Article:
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Review: Sonnox EQ

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Submitted On May 23, 2013 by Contributor:
Screen Shot 2013-05-23 at 4.58.07 PM

Rating

Sound
80%


Build Quality
80%


Ease of Use
80%


Versatility
81%


Overall Value
80%


Total Score
80%

80/ 100

Review Details

Price: $315 Native
 
Manufacturer:
 

Positives:

* Very Flexible * Different "Types" of EQs available * Very transparent * great for mastering * Doesn't add color * very sharp slopes for the filters. * Great GML emulation
 

Negatives:

* None
 
My Review

The transparent EQ of your dreams

        I’m a big fan of Analog saturation in the box. I like to add saturation here and there to get a more pleasant sound and to give things more character. Although, sometimes you need a processor that does the job without imparting any  color. For example, when you add an eq for mastering, you don’t want to change the overall feel and frequency response with added harmonics. This EQ addresses just that. The sonnox EQ is a very transparent, very flexible EQ plugin. One of the most flexible I’ve come across. Sonnox consists of the team of engineers that created the digital on-board dynamics on the original Oxford OXF-R3 console. When Sony shut down production of the console, they branched out and used the same algorithm to create plugins for engineers. What resulted is the same flexibility and sound that you would find on the Oxford console itself, with their Oxford EQ and Dynamics plugins. Over the years, they’ve created other amazing processors (Inflator and Supressor, people!!!!) in their lines, but it all began with what every engineer who used the console (myself included) always asked about, “How do I get that EQ?”  The Eq is very simple to use and very straight forward and can be used in a multitude of different ways. Once you open the plugin, you default to the 1st type of EQ (there are 4 total) curve, which is similar to an SSL 4000 EQ. It sounds very good and is an overall general purpose EQ that you can use for anything. Starting from the top left, you are given a low cut filter with a variable slope, that ranges from 6 db/octave to a whopping 36 db/octave. this is a great feature.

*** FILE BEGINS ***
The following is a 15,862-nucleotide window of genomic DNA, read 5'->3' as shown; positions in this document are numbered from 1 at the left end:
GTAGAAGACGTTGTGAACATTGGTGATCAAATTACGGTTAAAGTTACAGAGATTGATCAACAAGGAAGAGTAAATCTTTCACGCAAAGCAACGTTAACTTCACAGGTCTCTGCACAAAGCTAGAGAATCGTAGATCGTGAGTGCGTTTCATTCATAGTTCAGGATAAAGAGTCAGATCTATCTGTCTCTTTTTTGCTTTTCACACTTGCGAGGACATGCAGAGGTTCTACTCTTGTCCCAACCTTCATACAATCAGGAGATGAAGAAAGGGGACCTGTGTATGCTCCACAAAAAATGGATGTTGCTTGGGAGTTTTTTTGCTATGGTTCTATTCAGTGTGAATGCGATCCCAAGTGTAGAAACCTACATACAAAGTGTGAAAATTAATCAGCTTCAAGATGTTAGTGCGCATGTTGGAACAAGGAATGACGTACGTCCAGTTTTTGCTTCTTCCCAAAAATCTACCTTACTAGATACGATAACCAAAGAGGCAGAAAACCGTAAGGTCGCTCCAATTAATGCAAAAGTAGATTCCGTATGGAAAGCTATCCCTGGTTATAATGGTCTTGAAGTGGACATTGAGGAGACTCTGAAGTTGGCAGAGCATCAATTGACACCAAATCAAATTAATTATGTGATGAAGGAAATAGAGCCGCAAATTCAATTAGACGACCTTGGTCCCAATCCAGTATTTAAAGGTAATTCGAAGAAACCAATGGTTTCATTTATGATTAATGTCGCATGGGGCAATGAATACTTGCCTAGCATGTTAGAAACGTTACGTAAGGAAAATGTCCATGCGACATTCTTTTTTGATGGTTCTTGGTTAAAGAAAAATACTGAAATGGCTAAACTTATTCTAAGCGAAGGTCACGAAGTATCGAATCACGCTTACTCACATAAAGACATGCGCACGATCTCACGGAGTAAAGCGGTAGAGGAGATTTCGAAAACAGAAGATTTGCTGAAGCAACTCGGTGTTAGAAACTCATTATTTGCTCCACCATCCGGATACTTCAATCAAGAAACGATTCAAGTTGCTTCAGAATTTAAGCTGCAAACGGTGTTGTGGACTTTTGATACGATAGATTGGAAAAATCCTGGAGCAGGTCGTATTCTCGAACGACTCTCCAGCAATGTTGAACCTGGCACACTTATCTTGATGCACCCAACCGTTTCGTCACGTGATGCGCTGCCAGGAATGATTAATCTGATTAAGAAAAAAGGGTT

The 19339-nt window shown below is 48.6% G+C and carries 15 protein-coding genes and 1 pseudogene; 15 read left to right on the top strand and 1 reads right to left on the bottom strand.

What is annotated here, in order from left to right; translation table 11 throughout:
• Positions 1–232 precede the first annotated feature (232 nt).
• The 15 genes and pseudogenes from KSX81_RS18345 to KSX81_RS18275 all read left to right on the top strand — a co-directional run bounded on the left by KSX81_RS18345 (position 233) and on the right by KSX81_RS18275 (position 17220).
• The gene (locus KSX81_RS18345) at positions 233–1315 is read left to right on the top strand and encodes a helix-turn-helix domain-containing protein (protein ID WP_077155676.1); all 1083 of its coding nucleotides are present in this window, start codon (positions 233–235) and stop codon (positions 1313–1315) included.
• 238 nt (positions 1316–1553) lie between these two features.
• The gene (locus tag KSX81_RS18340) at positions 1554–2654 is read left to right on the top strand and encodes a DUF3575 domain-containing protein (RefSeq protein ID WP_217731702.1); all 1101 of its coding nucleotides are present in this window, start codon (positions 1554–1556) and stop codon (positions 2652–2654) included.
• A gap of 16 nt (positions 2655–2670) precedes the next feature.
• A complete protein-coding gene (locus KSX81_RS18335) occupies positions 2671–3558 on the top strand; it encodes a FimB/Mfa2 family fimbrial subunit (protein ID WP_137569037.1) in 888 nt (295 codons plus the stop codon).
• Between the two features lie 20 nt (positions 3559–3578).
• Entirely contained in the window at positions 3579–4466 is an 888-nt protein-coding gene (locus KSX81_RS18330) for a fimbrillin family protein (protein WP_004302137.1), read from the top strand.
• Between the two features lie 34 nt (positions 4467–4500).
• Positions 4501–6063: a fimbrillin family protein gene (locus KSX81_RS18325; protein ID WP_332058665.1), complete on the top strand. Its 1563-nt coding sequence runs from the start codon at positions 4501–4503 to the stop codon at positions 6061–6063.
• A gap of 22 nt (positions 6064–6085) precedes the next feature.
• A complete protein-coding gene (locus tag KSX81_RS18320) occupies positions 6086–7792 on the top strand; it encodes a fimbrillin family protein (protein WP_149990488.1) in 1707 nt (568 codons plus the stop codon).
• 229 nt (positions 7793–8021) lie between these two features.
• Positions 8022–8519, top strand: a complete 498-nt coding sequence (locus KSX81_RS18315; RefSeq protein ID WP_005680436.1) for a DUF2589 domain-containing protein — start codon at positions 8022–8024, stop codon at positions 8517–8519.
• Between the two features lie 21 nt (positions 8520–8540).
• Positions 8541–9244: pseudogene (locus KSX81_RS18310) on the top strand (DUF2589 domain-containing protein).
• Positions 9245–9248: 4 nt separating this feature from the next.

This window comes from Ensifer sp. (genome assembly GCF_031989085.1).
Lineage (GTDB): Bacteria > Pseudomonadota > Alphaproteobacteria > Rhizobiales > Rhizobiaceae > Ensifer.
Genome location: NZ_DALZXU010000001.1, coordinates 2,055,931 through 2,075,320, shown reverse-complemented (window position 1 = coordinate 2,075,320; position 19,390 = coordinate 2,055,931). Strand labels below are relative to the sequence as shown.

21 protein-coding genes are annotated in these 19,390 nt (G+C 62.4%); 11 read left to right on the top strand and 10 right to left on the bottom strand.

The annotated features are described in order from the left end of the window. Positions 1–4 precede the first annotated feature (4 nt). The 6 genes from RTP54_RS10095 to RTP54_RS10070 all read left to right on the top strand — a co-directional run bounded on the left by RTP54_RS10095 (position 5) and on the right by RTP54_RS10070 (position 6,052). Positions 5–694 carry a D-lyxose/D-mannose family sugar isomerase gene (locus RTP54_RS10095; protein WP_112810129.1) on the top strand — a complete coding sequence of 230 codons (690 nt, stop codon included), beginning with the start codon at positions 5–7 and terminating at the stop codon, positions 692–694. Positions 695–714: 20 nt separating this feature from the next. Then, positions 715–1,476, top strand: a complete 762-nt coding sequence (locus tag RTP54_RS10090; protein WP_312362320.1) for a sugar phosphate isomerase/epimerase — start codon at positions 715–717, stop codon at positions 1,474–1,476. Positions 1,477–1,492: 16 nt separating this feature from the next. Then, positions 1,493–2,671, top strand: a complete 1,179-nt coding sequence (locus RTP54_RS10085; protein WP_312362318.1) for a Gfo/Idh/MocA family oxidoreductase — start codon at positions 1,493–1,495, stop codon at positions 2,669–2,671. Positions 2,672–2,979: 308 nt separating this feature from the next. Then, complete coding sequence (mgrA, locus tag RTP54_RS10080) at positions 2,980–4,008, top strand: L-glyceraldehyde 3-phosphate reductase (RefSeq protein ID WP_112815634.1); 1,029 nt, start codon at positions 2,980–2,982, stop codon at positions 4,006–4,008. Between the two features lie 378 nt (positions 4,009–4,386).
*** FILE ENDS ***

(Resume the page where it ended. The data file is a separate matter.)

The other 5 bands are fully parametric, which can be put “in” or taken out of the EQ. The first and last bands give you the option of changing from “bell” to “shelf.”  Going to “Type 2” , I would use this EQ curve for removing undesirable frequencies. It remains the same with type 1 when you boost, but when you cut, the filter is symmetrical, meaning it sharpens the Q the more you cut. This is meant for subtractive EQ and works extremely well. Type 3 has a more even curve, and can be quite pleasing to the ear, the curves being very similar to an early Neve EQ. Type 4 has the widest Q and is intended for Broader strokes. The Q also changes with boosting/cutting but is certainly useful for mastering purposes. Either Type you choose, you can not go wrong with this plugin. There is a 5th type of EQ, which was previously only available for HD/TDM users, that is my favorite. That being the “GML” EQ. This eq was an only TDM feature, but with AAX versions, will now ship natively. This adds their GML emulation, created with the help of George Massenburg himself, and it sounds the smoothest. This was my go to EQ for when I had the pleasure of working on the OXF-R3 console. It also brings the last band up to 26k, which works wonders as a shelf eq, adding sparkle and “air” to vocals that other Eqs don’t do as well. Flexible and transparent, could you ask for any more?  

Recommend to a friend

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